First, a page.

Which golf course architect is most worth traveling for

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In this edition of Travel Punch Shots, TravelGolf.com senior writers Mike Bailey and Brandon Tucker debate which living golf course architect is most worth traveling for.

By MIKE BAILEY

When I was given this topic, I tried to think of a golf course architect whose courses have never disappointed, that I've never found overrated. Only one living architect's name came to mind: Tom Doak.

Anybody who has played Pacific Dunes in Bandon, Ore., can relate. The thing about Pacific Dunes is that it would have been easy and expected for Doak and his design group, Renaissance Golf, to never live that down. Perennially ranked among the top two or three public golf courses in America, what could he do to top it? And for that matter, was that even possible?

With Cape Kidnappers along the coastal cliffs of northeast New Zealand, Doak sure as hell tried. His dramatic creation not only rivals Pacific Dunes, it solidified Doak as one of this era's most revered minimalist golf course architects.

The defining element of Doak's skill is his knack for knowing when and where to leave the land alone and where to place the elements. In fact, I'm not sure anyone has a better eye for it than Doak. And he also has a real appreciation for classic architecture, as evidenced by his restoration of the wonderful Pasatiempo Golf Club on the northern California coastline.

I've only played a fraction of Doak's golf courses, but every one of them left me wanting more – like the Rawls Course at Texas Tech University in Lubbock, Texas, for example. Working with a completely flat piece of land, Doak crafted a rolling, links-like course that might have you thinking you're in Scotland, instead of the Texas Panhandle. With cart paths hidden and tees and greens close together, it's one of the few courses I've ever played where I would choose to walk every time, no matter the conditions.

The Rawls Course might a little under the radar. Most of his other creations are not. Courses such as the Black Forest at Wilderness Valley in Michigan, The Sheep Ranch in Bandon, Ore., and the new CommonGround Golf Course in Denver, are just a few examples of his works that have won critical acclaim. And from what I am told, the exclusive Ballyneal Golf Club in Colorado might even be better than Pacific Dunes. I haven't played it, but if I ever get the invitation, I won't pass it up.

By BRANDON TUCKER

I went back and forth between Tom Fazio and Pete Dye on this one. I ended up going with Fazio.

Dye has made a career of becoming the go-to-guy for difficult, PGA Tour and major championship-worthy golf. But when I'm on a golf trip, I'm not looking to put my vulnerable swing through the wood chipper. I want to stand a chance. After all, I've probably only got the cash to play this destination course once.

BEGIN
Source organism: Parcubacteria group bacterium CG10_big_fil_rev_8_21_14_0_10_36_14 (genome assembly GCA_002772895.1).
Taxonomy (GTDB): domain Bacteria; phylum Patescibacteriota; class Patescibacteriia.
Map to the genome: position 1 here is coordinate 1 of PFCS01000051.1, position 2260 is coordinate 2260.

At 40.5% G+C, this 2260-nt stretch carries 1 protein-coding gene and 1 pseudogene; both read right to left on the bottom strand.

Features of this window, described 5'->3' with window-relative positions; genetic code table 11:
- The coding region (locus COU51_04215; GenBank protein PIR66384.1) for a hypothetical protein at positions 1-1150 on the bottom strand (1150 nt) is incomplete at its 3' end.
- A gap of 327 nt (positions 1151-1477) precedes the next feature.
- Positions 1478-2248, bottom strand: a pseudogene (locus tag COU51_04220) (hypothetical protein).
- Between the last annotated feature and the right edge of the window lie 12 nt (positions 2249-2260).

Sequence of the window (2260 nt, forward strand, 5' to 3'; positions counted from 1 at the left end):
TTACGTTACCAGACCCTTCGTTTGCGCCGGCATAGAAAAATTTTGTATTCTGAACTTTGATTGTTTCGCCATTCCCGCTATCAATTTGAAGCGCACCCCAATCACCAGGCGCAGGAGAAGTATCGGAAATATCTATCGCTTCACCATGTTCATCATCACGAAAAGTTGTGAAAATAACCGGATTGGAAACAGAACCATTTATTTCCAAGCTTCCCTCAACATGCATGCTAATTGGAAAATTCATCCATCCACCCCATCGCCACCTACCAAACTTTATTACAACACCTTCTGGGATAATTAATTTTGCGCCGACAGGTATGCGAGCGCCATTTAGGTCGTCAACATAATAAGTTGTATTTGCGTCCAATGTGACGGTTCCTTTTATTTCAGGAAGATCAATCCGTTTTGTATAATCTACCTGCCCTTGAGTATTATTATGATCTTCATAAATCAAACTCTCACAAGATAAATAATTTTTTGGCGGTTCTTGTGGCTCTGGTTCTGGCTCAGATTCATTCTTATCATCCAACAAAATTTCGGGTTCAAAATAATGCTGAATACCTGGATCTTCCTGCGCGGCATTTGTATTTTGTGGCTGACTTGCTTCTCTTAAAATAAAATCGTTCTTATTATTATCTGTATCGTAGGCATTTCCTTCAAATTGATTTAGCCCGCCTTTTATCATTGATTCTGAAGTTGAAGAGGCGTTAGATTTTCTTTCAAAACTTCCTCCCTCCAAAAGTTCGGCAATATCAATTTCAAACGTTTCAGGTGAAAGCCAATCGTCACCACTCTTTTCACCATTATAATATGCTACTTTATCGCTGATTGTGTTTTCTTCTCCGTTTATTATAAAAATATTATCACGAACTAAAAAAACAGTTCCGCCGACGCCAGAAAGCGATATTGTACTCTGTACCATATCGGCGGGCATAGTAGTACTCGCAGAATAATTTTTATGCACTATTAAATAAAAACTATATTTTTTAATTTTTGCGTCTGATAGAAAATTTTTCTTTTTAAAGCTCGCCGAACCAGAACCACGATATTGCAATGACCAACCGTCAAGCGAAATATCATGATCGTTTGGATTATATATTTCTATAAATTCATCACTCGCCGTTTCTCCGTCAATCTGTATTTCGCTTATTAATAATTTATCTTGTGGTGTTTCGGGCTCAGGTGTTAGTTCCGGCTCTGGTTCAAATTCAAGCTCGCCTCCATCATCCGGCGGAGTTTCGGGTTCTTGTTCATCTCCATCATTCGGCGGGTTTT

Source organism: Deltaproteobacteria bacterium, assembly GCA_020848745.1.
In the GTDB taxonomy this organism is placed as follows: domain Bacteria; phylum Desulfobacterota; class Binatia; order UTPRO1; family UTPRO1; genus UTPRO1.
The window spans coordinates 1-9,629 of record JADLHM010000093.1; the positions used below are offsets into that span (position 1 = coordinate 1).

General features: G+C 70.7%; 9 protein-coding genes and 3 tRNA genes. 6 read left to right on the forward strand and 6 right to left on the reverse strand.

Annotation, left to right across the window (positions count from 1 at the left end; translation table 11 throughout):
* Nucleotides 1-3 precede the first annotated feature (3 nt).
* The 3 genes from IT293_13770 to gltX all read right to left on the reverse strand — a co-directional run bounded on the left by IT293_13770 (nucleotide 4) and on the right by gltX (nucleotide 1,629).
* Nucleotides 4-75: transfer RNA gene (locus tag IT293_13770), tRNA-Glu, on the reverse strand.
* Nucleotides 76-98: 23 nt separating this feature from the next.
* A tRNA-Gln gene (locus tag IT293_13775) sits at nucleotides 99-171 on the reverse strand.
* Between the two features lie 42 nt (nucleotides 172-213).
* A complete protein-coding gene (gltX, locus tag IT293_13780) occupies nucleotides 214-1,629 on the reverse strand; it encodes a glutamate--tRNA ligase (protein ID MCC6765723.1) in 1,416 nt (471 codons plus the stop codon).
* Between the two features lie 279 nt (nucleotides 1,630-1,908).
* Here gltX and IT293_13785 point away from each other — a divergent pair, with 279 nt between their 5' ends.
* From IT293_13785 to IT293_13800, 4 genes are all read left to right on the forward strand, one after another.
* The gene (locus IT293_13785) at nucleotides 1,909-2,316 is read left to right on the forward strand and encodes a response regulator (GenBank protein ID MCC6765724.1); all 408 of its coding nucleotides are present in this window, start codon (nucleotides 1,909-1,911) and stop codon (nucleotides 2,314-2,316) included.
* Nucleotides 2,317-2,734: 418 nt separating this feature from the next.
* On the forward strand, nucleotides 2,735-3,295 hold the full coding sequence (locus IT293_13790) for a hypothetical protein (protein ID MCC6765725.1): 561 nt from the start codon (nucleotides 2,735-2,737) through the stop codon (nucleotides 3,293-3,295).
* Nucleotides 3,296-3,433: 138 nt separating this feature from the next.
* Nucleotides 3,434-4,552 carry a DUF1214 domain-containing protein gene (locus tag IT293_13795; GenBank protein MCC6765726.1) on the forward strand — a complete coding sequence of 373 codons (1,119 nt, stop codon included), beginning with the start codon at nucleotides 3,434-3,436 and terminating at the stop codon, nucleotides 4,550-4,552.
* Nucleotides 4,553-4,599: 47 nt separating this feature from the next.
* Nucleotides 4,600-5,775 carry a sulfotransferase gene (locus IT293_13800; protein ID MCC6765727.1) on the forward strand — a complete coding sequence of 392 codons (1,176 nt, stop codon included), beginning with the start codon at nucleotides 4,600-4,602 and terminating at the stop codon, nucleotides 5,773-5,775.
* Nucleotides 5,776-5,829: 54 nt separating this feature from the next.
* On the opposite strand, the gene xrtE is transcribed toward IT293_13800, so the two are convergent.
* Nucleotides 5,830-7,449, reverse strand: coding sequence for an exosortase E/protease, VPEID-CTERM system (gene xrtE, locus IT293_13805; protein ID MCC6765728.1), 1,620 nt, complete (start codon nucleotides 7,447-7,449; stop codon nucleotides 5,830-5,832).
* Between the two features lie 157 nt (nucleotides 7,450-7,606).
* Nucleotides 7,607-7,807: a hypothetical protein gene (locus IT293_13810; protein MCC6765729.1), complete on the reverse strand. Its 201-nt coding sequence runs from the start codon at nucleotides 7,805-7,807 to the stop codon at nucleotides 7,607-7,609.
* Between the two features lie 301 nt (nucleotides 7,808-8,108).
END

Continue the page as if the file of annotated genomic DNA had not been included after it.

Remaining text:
That's what makes Tom Fazio designs a golf traveler's best friend. He delivers the best blend of scenery, playability (who doesn't love his often bowled fairways?) and challenge. His earth sculpting is always bold and artistic, from mighty bunkers to swelled greens, fairways hugging canyons or worse. It means you'll take major satisfaction when you actually slay one of his holes.

His sites always tend to be the best in town, too. When golf course developers get hold of a fantastic piece of land, they often entrust Fazio with making that site pop. Very rarely do you hear of a Fazio design that's down on its luck or in bad shape. Developers love Fazio, whether it's for resort or private clubs, because his designs retain their value over time more than most.

His signature holes are always remarkable, and anyone who likes golf course photography will agree Fazio's holes are always a postcard in waiting.

Unlike some player-turned-architect guys like Gary Player, Greg Norman, Arnold Palmer or Jack Nicklaus, all of whom went through several design styles or lead associates, Fazio's arc is more consistent. Play one of his courses from the 1980s and then one of his from the 2000s, and they don't seem that much different.

Some of my favorite public-access Fazio courses in the golf travel world are Pinehurst No. 4, Fallen Oak in Mississippi, Ventana Canyon's Mountain Course in Tucson and the Treetops Resort Premier Course in northern Michigan.

And of course, there's the track he worked on with his uncle George, Edgewood Tahoe Golf Course. Not only is it as pretty an inland course as there is in the world, practically every single hole is a dogleg right. What more proof is needed that the Fazios know resort golfers?!